There is a legend of a prosperous coastal town called Kharak in the estuary of the Hub River (west of modern Karachi) in the late seventeenth and early eighteenth century. In 1728 heavy rains silted up the harbour and resulted in the merchants of Kharak relocating to the area of modern Karachi. In 1729, they built a new fortified town called Kolachi (sometimes known as Kalachi-jo-Kun and Kolachi-jo-Goth) on high ground north of Karachi bay, surrounded by a 16-foot high mud and timber-reinforced wall with gun-mounted turrets and two gates. The gate facing the sea was called Kharadar (salt gate), and the gate facing the Layari River was called Mithadar (sweet gate). The modern neighbourhoods around the location of the gates are called Mithadar and Kharadar. Surrounded by mangrove swamps to the east, the sea to the southwest, and the Layari River to the north, the town was well defended and engaged in a profitable trade with Muscat and Bahrain.


From 1729 to 1783 the strategic location of Kolachi saw the town change hands several times between the Khans of Kalat and the rulers of Sindh. In 1783, after two prolonged sieges the town fell to the Talpur Mirs of Sindh, who constructed a fort mounted with cannons on Manora Island at the harbour entrance. The prominence of the port attracted the British, who opened a factory in Karachi at the end of the eighteenth century but disagreements with the Mirs on trade tariffs led to the closure of the factory. The British were concerned about Russian expansion towards the Arabian Sea, so in 1839 they occupied Karachi and later the whole of the Sindh. The port served as a landing point for troops during the First Afghan War.

Modern History

The potential of Karachi as a natural harbour for the produce of the Indus basin led to rapid development. The Indus Steam Flotilla and the Orient Inland Steam Navigation Company were formed to transport cotton and wheat down the Indus river to Karachi. A number of British companies opened offices and warehouses in Karachi and the population increased rapidly. By 1852, Karachi was an established city with a population of 14,000 and a prosperous overseas trade. The modern port began to take shape in 1854, when the main navigation channel was dredged and a mole or causeway was constructed to link the main harbour with the rest of the city. This was followed by construction of Manora breakwater, Kiamari Groyne, the Napier Mole Bridge and the Native Jetty. The construction of the wharves started in 1882, and by 1914 the East Wharf and the Napier Mole Boat Wharf were complete while 1927 and 1944, the West Wharf, the lighterage berths and the ship-repair berths were constructed between 1927 and 1944.

From the 1861 the Sindh Railway line connected Karachi to the cotton and wheat producing areas of the Sindh and northern British India and by 1899 Karachi was the largest wheat and cotton exporting port in India. The period between 1856 and 1872 saw a marked increase in trade, especially during the American Civil War when cotton from Sindh replaced American cotton as a raw material in the British textile industry and the opening of the Suez Canal in 1869. Another major export was oil brought by rail from the Sui region in Balochistan.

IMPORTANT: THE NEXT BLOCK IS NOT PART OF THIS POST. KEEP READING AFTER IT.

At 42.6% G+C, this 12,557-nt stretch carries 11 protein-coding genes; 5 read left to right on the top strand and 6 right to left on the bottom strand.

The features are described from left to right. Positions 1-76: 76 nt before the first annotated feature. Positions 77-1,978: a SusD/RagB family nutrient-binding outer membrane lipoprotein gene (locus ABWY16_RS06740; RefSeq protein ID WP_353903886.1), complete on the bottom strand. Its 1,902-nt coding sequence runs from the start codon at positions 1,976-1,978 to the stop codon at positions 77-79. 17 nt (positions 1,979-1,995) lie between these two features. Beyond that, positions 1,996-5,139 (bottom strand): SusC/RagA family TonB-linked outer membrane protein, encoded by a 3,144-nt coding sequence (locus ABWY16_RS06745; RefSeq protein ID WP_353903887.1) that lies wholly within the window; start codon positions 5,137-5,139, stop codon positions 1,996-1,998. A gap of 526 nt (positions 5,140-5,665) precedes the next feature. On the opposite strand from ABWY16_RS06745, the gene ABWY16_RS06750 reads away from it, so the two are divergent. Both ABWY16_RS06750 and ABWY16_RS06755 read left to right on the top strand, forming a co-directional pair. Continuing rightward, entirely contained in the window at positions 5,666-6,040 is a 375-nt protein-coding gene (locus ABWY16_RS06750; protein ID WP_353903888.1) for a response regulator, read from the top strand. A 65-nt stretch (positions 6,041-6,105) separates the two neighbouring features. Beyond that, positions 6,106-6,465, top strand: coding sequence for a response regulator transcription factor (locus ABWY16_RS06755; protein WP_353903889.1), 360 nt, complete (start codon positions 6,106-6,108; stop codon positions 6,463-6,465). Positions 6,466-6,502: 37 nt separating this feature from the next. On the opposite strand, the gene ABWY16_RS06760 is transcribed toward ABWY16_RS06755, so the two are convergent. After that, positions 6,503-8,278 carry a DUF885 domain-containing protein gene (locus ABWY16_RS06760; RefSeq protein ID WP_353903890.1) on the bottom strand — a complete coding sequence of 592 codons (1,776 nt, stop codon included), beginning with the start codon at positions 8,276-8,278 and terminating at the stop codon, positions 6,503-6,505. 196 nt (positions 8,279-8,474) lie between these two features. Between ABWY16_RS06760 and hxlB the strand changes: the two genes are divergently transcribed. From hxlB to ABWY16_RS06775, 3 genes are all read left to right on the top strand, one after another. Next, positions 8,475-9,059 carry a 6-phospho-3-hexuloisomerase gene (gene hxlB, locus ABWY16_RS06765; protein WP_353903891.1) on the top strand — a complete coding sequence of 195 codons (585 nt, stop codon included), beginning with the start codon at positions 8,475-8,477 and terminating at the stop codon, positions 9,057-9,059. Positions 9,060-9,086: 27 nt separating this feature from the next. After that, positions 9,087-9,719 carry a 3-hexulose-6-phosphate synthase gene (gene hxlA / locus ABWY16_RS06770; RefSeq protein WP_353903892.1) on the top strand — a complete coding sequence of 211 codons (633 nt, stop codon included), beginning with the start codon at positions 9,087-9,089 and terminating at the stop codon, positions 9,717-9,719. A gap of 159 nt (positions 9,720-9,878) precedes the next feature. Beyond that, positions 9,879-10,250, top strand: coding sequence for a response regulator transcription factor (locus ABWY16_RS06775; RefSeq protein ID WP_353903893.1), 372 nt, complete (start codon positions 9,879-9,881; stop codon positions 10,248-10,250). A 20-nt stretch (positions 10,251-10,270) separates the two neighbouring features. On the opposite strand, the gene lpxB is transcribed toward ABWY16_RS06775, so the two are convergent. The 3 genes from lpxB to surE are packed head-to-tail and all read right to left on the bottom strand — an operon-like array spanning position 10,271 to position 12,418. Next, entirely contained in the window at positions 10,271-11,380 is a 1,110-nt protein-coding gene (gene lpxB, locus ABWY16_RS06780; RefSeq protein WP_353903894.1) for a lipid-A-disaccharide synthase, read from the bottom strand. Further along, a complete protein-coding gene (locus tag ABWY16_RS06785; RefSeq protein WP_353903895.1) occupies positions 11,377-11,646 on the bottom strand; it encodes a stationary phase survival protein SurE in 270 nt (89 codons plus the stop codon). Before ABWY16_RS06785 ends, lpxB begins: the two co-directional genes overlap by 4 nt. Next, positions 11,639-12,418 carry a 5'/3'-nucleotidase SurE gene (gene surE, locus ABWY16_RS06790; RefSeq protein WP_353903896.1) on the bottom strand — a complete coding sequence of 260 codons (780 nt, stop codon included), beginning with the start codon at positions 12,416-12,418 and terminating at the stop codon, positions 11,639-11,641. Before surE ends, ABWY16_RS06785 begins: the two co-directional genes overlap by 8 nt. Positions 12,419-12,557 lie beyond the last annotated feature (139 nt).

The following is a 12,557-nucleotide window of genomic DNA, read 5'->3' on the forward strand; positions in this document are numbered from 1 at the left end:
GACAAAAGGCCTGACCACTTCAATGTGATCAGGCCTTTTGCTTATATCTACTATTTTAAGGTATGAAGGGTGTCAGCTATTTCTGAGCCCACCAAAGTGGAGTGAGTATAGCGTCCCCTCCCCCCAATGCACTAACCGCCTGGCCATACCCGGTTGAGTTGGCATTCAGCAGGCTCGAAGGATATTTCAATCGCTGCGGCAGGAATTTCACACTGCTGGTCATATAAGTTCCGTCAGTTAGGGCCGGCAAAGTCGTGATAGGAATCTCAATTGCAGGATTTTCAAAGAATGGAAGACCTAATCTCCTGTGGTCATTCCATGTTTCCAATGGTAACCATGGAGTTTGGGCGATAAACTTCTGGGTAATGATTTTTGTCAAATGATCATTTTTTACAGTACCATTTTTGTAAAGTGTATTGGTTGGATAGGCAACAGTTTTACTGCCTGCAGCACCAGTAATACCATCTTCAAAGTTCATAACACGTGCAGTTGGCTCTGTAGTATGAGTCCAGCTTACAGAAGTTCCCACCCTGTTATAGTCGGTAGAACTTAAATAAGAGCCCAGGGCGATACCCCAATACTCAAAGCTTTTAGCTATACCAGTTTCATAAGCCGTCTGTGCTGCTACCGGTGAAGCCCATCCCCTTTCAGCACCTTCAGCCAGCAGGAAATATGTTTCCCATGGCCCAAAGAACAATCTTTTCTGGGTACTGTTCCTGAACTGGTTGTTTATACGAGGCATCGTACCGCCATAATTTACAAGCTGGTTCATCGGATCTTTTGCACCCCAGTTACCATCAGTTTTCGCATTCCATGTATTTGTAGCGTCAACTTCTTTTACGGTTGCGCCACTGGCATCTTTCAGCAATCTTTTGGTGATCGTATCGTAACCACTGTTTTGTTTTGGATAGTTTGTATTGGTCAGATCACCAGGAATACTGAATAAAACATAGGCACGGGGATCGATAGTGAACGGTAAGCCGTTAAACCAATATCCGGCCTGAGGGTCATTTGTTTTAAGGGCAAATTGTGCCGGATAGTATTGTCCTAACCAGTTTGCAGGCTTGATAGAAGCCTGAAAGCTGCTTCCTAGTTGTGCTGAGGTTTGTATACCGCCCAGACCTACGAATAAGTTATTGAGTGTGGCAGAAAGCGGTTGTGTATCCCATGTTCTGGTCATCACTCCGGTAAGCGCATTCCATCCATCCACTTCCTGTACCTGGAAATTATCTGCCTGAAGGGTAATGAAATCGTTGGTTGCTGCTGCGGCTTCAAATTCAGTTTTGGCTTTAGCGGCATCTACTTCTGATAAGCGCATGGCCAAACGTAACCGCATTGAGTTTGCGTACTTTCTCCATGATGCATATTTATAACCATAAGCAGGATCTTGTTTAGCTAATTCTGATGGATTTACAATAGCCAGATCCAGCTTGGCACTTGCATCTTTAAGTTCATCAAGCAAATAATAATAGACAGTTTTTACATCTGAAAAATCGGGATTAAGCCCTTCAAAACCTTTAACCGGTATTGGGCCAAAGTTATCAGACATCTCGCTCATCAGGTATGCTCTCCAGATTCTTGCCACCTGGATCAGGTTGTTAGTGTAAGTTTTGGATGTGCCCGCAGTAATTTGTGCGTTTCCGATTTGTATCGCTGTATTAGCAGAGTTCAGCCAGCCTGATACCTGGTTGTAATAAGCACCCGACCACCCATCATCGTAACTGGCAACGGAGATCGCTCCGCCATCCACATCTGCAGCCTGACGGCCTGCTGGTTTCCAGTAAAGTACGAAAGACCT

Karachi's importance as a gateway to India increased in 1911 when the capital of British India was moved to Delhi. The city was an important military base during the First World War (1914-18) because it was the first Indian port of call for ships coming through the Suez Canal and was the gateway to Afghanistan and the Russian Empire. In 1936 the Sindh district of the Bombay Presidency was reorganised as a new province with Karachi as the capital instead of the traditional capital of Hyderabad. This led to new public services and buildings, thus increasing its population and importance.

Karachi was again a military base and port for supplies to the Russian front during the Second World War (1939-1945). In 1947, Karachi became the capital of the new nation of Pakistan, resulting in a growth in population as it absorbed hundreds of thousands of refugees. Although the capital moved to Islamabad in 1959, Karachi remains the economic centre of Pakistan, accounting for the largest proportion of national GDP based in part on the commerce conducted through the Port of Karachi and Port Qasim. Post Independence, the port witnessed tremendous growth as a result of being the largest port in Pakistan. The port was targeted by the Indian Navy (codenamed Operation Trident) during the hostilities of the 1971 war.

Port Facilities
The port has thirty dry cargo berths, three liquid cargo-handling berths (oil piers), two ship repair jetties and a shipyard and engineering facility. These are arranged in two main wharves - the West Wharf and the East Wharf each including a container terminal: -
Karachi International Container Terminal (KICT) opened in 1996 at West Wharf berths 28-30. It has a handling capacity of 300,000 TEUs per annum and handles container ships up to 11-metre draught. The total quay length is 600 metres divided into two container berths. The terminal is equipped with three Panamax cranes and one post-Panamax crane.
Pakistan International Container Terminal (PICT) in 2002 at East Wharf berths 6-9. It has a handling capacity of 350,000 TEUs per annum and handles container ships up to 11.5 metre draught. The total quay length is 600 metres divided into two container berths. The terminal is equipped with two Panamax cranes.
KICT and PICT have a nearby competitor in the privately operated Al-Hamd International Container Terminal (AICT), which opened in 2001 at a site west of the Layari River. AICT is situated next to the Sindh Industrial Trading Estate, the new truck stand at Hawkes Bay Road and close to the RCD Highway, Super Highway and the future Layari Bypass.